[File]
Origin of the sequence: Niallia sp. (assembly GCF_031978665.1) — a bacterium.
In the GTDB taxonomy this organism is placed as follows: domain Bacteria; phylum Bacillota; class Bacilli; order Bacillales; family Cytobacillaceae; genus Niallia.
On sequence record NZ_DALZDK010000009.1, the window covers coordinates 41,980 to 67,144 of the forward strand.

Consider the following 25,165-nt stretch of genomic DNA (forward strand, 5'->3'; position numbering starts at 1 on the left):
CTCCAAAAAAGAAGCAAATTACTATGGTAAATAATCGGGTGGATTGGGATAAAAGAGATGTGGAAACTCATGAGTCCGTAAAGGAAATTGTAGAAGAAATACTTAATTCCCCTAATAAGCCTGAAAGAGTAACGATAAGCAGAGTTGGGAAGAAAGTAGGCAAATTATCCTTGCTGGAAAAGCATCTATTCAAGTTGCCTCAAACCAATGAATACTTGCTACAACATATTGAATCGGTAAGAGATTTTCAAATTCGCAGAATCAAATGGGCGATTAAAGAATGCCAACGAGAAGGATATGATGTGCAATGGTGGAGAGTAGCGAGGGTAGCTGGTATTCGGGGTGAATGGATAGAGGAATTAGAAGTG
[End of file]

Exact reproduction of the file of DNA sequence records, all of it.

Origin of the sequence: Niallia sp. (assembly GCF_031978665.1) — a bacterium.
In the GTDB taxonomy this organism is placed as follows: domain Bacteria; phylum Bacillota; class Bacilli; order Bacillales; family Cytobacillaceae; genus Niallia.
On sequence record NZ_DALZDK010000009.1, the window covers coordinates 41,980 to 67,144 of the forward strand.

Consider the following 25,165-nt stretch of genomic DNA (forward strand, 5'->3'; position numbering starts at 1 on the left):
CTCCAAAAAAGAAGCAAATTACTATGGTAAATAATCGGGTGGATTGGGATAAAAGAGATGTGGAAACTCATGAGTCCGTAAAGGAAATTGTAGAAGAAATACTTAATTCCCCTAATAAGCCTGAAAGAGTAACGATAAGCAGAGTTGGGAAGAAAGTAGGCAAATTATCCTTGCTGGAAAAGCATCTATTCAAGTTGCCTCAAACCAATGAATACTTGCTACAACATATTGAATCGGTAAGAGATTTTCAAATTCGCAGAATCAAATGGGCGATTAAAGAATGCCAACGAGAAGGATATGATGTGCAATGGTGGAGAGTAGCGAGGGTAGCTGGTATTCGGGGTGAATGGATAGAGGAATTAGAAGTG